As a retired Senior Military Officer or NCO, you are fortunate to have an inflation adjusted pension. But, it may not be enough to fund the type of retirement you desire. If you're self-employed you have several options to consider when it comes to investing for your retirement.
The combination of a military pension and future Social Security Benefits can make the idea of early retirement more that just an idea. But if you're considering it, you may want to manually calculate your Social Security Benefits.
Was the COLA on your military retirement less than you expected? If the COLA was for the year you retired, it could be correct. Depending on when you joined the military and the month you retired, your COLA could be prorated.
The ability to transfer the GI Bill to a spouse or child radically changed the face of college funding for many military members and veterans. But if scholarships enter the picture, you'll want to make sure you understand the tax consequences.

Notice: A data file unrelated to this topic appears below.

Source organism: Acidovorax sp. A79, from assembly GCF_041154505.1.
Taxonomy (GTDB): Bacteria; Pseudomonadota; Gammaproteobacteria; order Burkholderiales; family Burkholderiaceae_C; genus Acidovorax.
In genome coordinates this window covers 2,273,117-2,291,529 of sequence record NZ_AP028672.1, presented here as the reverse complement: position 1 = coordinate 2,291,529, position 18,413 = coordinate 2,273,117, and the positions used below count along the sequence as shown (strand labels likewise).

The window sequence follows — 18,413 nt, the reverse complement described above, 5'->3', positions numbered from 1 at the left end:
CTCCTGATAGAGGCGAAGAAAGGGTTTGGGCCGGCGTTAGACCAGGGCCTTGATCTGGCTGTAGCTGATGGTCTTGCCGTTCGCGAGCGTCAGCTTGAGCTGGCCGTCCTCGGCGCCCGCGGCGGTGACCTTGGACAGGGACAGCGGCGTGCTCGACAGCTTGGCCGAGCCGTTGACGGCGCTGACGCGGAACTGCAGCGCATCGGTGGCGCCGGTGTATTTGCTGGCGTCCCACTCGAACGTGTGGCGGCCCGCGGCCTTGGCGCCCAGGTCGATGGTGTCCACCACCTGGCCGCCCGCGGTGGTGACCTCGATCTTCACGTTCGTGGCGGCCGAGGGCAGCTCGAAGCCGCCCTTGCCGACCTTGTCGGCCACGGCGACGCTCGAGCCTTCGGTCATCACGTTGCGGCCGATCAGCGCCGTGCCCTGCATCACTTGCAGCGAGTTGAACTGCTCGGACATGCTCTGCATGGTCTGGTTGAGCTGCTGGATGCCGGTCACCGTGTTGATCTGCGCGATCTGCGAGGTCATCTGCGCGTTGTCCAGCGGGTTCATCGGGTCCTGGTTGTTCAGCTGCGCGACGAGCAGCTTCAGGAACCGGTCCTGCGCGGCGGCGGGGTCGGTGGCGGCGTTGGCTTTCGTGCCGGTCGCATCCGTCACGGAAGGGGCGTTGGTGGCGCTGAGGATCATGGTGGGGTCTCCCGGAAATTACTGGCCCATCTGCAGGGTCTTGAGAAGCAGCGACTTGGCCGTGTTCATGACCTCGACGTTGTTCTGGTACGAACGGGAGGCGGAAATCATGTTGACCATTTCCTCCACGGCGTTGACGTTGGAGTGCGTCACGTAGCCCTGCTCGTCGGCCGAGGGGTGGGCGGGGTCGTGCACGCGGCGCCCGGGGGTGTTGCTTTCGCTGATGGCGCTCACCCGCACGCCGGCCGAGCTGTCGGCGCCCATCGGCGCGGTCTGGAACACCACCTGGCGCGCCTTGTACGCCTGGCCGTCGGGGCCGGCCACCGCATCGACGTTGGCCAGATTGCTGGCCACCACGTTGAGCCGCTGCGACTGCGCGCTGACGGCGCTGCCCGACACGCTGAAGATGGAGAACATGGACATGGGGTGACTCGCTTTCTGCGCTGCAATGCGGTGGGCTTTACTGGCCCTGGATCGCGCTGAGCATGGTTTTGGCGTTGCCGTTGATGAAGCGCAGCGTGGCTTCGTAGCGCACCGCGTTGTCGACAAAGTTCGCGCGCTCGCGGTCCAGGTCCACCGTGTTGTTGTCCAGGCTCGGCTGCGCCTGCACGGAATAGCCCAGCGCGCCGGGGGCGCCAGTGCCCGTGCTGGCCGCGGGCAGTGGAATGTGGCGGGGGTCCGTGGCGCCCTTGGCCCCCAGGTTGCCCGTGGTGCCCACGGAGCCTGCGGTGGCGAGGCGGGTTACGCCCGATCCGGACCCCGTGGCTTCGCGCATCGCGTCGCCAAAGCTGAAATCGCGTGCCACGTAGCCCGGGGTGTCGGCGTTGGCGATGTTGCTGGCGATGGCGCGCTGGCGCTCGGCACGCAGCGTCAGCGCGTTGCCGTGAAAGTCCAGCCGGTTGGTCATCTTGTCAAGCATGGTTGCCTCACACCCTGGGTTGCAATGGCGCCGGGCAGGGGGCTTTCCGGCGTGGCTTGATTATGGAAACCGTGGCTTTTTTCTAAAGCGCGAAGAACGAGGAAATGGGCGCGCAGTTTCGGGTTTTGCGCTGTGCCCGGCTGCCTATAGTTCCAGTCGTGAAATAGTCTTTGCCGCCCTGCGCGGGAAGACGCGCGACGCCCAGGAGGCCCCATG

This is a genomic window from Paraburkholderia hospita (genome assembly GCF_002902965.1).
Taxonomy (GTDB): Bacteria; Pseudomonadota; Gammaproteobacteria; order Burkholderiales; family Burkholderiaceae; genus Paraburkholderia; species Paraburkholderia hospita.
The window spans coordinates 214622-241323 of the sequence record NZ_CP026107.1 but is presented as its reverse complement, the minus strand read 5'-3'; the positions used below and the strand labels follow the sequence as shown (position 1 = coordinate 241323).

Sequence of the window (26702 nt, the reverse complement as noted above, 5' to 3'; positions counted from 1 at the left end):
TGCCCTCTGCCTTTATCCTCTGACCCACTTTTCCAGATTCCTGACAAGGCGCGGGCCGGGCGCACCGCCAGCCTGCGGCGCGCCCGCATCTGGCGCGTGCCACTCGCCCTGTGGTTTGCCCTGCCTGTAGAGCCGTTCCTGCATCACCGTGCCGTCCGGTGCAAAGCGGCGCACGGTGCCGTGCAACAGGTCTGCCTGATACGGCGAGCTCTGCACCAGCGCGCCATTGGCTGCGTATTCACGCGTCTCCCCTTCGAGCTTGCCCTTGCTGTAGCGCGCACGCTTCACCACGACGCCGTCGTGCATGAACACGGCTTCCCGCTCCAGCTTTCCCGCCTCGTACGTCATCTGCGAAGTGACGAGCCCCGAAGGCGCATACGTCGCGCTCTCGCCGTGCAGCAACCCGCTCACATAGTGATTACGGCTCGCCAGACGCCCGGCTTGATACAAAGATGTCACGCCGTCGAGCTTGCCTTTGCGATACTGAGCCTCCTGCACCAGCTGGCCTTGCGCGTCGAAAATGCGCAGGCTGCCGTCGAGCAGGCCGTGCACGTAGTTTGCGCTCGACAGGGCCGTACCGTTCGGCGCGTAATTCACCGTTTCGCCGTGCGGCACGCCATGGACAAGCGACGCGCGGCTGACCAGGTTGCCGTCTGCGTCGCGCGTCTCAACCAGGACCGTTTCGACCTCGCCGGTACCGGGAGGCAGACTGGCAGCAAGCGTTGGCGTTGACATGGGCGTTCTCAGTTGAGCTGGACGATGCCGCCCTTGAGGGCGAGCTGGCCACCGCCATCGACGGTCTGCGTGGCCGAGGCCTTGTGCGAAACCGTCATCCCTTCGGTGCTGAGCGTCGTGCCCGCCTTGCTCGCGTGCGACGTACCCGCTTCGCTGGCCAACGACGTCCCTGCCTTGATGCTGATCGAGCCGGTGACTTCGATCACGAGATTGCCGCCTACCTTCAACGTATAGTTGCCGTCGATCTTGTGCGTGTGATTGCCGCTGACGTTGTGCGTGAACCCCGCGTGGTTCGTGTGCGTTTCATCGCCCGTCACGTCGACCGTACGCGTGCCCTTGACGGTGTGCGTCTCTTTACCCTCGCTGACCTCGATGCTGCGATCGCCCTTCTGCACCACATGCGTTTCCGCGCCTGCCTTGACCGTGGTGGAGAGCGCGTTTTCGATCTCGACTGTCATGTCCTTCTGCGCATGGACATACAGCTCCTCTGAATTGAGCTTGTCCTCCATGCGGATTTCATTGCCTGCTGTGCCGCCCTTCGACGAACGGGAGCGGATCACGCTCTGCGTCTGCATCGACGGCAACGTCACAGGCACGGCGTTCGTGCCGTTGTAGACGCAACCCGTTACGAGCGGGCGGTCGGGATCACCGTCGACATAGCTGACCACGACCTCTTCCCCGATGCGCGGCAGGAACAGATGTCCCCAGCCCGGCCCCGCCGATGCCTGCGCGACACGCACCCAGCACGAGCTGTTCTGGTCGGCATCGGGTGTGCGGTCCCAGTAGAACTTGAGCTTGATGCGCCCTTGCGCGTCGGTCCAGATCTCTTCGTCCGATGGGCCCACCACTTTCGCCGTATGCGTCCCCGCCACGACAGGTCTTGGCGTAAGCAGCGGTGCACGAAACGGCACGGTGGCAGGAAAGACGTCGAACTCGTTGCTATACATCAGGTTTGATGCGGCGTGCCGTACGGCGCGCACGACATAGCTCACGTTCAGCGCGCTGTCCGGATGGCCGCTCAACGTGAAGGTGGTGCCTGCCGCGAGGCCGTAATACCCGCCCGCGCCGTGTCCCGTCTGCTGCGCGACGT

Please remember that past performance may not be indicative of future results. Different types of investments involve varying degrees of risk, and there can be no assurance that the future performance of any specific investment, investment strategy, or product (including the investments and/or investment strategies recommended or undertaken by C.L. Sheldon & Company, LLC ), or any non-investment related content, made reference to directly or indirectly in this blog will be profitable, equal any corresponding indicated historical performance level(s), be suitable for your portfolio or individual situation, or prove successful. Due to various factors, including changing market conditions and/or applicable laws, the content may no longer be reflective of current opinions or positions. Moreover, you should not assume that any discussion or information contained in this blog serves as the receipt of, or as a substitute for, personalized investment advice from C.L. Sheldon & Company, LLC . To the extent that a reader has any questions regarding the applicability of any specific issue discussed above to his/her individual situation, he/she is encouraged to consult with the professional advisor of his/her choosing. C.L. Sheldon & Company, LLC is neither a law firm nor a certified public accounting firm and no portion of the blog content should be construed as legal or accounting advice. A copy of the C.L. Sheldon & Company, LLC ’s current written disclosure statement discussing our advisory services and fees is available for review upon request. DISCLAIMER OF TAX ADVICE: Any discussion contained herein cannot be considered to be tax advice. Actual tax advice would require a detailed and careful analysis of the facts and applicable law, which we expect would be time consuming and costly. We have not made and have not been asked to make that type of analysis in connection with any advice given in this blog post. As a result, we are required to advise you that any Federal tax advice rendered in this blog is not intended or written to be used and cannot be used for the purpose of avoiding penalties that may be imposed by the IRS. In the event you would like us to perform the type of analysis that is necessary for us to provide an opinion, that does not require the above disclaimer, as always, please feel free to contact us.